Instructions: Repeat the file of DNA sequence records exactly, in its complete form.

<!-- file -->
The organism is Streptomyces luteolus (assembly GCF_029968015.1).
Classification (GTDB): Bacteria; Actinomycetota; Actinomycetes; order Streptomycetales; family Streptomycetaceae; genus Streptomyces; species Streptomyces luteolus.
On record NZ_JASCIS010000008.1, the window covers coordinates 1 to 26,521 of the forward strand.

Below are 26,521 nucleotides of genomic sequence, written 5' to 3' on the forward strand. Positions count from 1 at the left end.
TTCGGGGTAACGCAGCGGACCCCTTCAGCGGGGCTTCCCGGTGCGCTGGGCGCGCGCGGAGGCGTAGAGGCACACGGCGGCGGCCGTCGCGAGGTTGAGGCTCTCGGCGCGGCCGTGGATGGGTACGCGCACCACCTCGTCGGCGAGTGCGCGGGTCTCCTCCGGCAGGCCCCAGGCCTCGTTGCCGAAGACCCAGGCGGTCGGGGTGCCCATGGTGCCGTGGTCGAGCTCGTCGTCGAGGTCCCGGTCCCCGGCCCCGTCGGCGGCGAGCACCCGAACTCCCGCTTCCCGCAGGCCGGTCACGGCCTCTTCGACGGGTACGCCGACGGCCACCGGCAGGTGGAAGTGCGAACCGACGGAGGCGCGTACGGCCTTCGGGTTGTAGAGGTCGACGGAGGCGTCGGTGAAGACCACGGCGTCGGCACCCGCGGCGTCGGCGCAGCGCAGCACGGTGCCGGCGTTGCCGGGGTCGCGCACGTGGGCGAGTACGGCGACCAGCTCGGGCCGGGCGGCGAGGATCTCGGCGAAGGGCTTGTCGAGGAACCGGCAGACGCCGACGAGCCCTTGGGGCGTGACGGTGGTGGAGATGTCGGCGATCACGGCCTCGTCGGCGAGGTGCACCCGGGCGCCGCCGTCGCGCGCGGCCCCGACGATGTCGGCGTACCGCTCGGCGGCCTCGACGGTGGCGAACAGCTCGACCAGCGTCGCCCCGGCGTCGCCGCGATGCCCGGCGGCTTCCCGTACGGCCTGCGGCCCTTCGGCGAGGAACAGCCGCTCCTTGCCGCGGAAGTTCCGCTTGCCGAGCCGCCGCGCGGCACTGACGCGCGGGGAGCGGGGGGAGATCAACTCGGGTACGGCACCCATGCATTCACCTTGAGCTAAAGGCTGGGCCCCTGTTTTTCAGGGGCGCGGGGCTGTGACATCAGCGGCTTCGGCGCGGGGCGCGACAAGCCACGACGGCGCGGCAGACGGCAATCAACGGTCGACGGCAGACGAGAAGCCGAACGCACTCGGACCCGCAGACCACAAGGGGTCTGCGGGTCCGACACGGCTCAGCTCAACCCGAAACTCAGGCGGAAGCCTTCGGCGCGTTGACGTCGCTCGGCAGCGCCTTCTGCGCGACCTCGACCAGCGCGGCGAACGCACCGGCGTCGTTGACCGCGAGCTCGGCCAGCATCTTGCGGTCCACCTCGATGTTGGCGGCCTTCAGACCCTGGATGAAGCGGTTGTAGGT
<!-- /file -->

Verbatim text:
The organism is Streptomyces luteolus (assembly GCF_029968015.1).
Classification (GTDB): Bacteria; Actinomycetota; Actinomycetes; order Streptomycetales; family Streptomycetaceae; genus Streptomyces; species Streptomyces luteolus.
On record NZ_JASCIS010000008.1, the window covers coordinates 1 to 26,521 of the forward strand.

Below are 26,521 nucleotides of genomic sequence, written 5' to 3' on the forward strand. Positions count from 1 at the left end.
TTCGGGGTAACGCAGCGGACCCCTTCAGCGGGGCTTCCCGGTGCGCTGGGCGCGCGCGGAGGCGTAGAGGCACACGGCGGCGGCCGTCGCGAGGTTGAGGCTCTCGGCGCGGCCGTGGATGGGTACGCGCACCACCTCGTCGGCGAGTGCGCGGGTCTCCTCCGGCAGGCCCCAGGCCTCGTTGCCGAAGACCCAGGCGGTCGGGGTGCCCATGGTGCCGTGGTCGAGCTCGTCGTCGAGGTCCCGGTCCCCGGCCCCGTCGGCGGCGAGCACCCGAACTCCCGCTTCCCGCAGGCCGGTCACGGCCTCTTCGACGGGTACGCCGACGGCCACCGGCAGGTGGAAGTGCGAACCGACGGAGGCGCGTACGGCCTTCGGGTTGTAGAGGTCGACGGAGGCGTCGGTGAAGACCACGGCGTCGGCACCCGCGGCGTCGGCGCAGCGCAGCACGGTGCCGGCGTTGCCGGGGTCGCGCACGTGGGCGAGTACGGCGACCAGCTCGGGCCGGGCGGCGAGGATCTCGGCGAAGGGCTTGTCGAGGAACCGGCAGACGCCGACGAGCCCTTGGGGCGTGACGGTGGTGGAGATGTCGGCGATCACGGCCTCGTCGGCGAGGTGCACCCGGGCGCCGCCGTCGCGCGCGGCCCCGACGATGTCGGCGTACCGCTCGGCGGCCTCGACGGTGGCGAACAGCTCGACCAGCGTCGCCCCGGCGTCGCCGCGATGCCCGGCGGCTTCCCGTACGGCCTGCGGCCCTTCGGCGAGGAACAGCCGCTCCTTGCCGCGGAAGTTCCGCTTGCCGAGCCGCCGCGCGGCACTGACGCGCGGGGAGCGGGGGGAGATCAACTCGGGTACGGCACCCATGCATTCACCTTGAGCTAAAGGCTGGGCCCCTGTTTTTCAGGGGCGCGGGGCTGTGACATCAGCGGCTTCGGCGCGGGGCGCGACAAGCCACGACGGCGCGGCAGACGGCAATCAACGGTCGACGGCAGACGAGAAGCCGAACGCACTCGGACCCGCAGACCACAAGGGGTCTGCGGGTCCGACACGGCTCAGCTCAACCCGAAACTCAGGCGGAAGCCTTCGGCGCGTTGACGTCGCTCGGCAGCGCCTTCTGCGCGACCTCGACCAGCGCGGCGAACGCACCGGCGTCGTTGACCGCGAGCTCGGCCAGCATCTTGCGGTCCACCTCGATGTTGGCGGCCTTCAGACCCTGGATGAAGCGGTTGTAGGT